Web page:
There are no people anywhere. What happened to the miners? Why aren’t they still mining the crystals? Maybe crystals weren’t what they were mining for. Maybe they were mining something else, which we never see because they mined it all out. In one way, it makes sense that the blue crystals were never the miners’ goal. Nowhere in the rest of the game do we see, for example, windows or statues made out of blue crystal. No one seems to have used it for anything. But then, in the mines, I can clearly see wheelbarrows filled with blue crystals and pulleys hoisting piles of crystals out of deep mining pits. So, I don’t know. Maybe these aren’t even mining operations. Maybe the people were trying to bury the blue crystals, because they were evil or something. It still leaves the question of what happened to the people? Why did they stop what they were doing? The story never explains. I guess, maybe the bandits had something to do with every single crystal mine on the planet being abandoned.
Sometimes in the mines you’ll see some pool of water with electric “tentacles” dancing above it; maybe these electric lights have something to do with why the mines were abandoned.
You can use coins and crystals (not the ones from the mines) to purchase upgrades for your ship. These upgrades will either give an extra task for your crew to perform, or will slow down the depletion of your ship’s health bar.
You can use real money to get more coins and crystals, but I never do that.
Some of the upgrades include getting extra sails for your ship, changing the color and pattern of the sails, changing the color of the hull, getting a new anchor, and animals.
You can buy animals such as sharks, a parrot, a monkey, rats, or a kraken for your ship. The game assures me that the rats are somehow beneficial to the ship and asks for two thousand coins to buy them; I’m a little skeptical, so I don’t. The kraken shows up as giant octopus tentacles, not far from your ship, waggling above the sea. I don’t know how this is supposed to improve the maintenance of the ship, but apparently it does.
I try to decide what color to paint my hull. I can’t decide and realize I need to figure out what color sails I’m going to get, first. I end up getting some black junk sails and a red hull, because I’ve decided that Sinbad is going to be angsty.
Many different upgrades are mutually exclusive, but have the same beneficial effect. For example, there are many different shapes and colors of sails, but they all have the same benefit to your ship. The result is that you don’t feel the need to buy every single one.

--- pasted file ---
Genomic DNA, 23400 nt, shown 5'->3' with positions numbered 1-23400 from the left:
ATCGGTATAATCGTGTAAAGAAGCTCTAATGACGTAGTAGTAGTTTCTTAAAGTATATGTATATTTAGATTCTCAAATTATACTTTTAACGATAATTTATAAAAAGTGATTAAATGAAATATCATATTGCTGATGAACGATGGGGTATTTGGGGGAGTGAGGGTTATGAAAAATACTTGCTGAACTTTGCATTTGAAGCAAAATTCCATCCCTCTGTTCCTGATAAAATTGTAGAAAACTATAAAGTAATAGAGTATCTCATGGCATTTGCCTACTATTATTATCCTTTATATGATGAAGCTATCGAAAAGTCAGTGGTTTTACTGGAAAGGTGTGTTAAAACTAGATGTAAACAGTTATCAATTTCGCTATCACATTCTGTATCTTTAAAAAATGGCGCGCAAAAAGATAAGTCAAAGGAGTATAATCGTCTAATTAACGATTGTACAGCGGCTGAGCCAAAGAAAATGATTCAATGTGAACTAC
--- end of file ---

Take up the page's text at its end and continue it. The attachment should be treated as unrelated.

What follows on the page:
I buy some flags to flutter from my masts. They flutter in the wrong direction, as though the ship were sailing backwards.
I have Sinbad stand on the prow and I noticed that, by default, there are dolphins diving in and out of the waves. I can hear them chittering playfully.
You can use crystals to pay Gunnar to do quests for you. I still have no idea who Gunnar is, but I decide to give him a shot. Gunnar looks like an old, stubbly white guy. He informs me that he can complete my level for ten crystals.
TEN CRYSTALS? Are you kidding me, Gunnar? That’s half the price of a kraken, or one fifth the price of a monkey. You sure have a lot of nerve lounging around my ship doing nothing, asking for ten crystals to do a level. Anyway, I give it a shot. Afterwards, Gunnar informs me that he’s found some coins, but hasn’t found any relic pieces nor has he found any crystals. I bet he did find crystals, but kept them for himself.
By this point I was experiencing a glitch in which I couldn’t get any more crystals, except when I leveled up. So, aside from being a dick, Gunnar was also a waste of crystals.
You can also spend crystals to instantly find out where a piece of a relic is located. If you don’t do this, you just have to sail around the world hoping to randomly stumble upon a relic piece. I chose this option and an unnamed girl with short, black hair informed me that she’ll locate a relic piece for the cost of one crystal.
I have no idea who this girl is, but she’s more reasonable than Gunnar so I like her already. Her face appears next to the location where a relic piece will be found. She only appears at one location at a time, so if you use here services multiple times in a row you just have to memorize where all the other relic pieces had been revealed.
As you put together relics, more locations are unlocked. They are all the same three environments and same enemies. There are about 21 relics. Each relic needs 3-6 pieces to be completed, but most require 4. After you find 10 relics (about 40+ quests) you have unlocked all locations on the map. To unlock the remaining 11 relics (44+ quests) and beat the game you have to keep replaying all the previous levels.
I never did beat the game. I unlocked all the locations and purchased everything I wanted for my ship except a genie. There didn’t seem to be much reason to keep playing.
In the end, it turns out that the volcano island is not the location of the final showdown. It is just a regular level. The level does not take place inside a volcano, it takes place inside an abandoned crystal mine.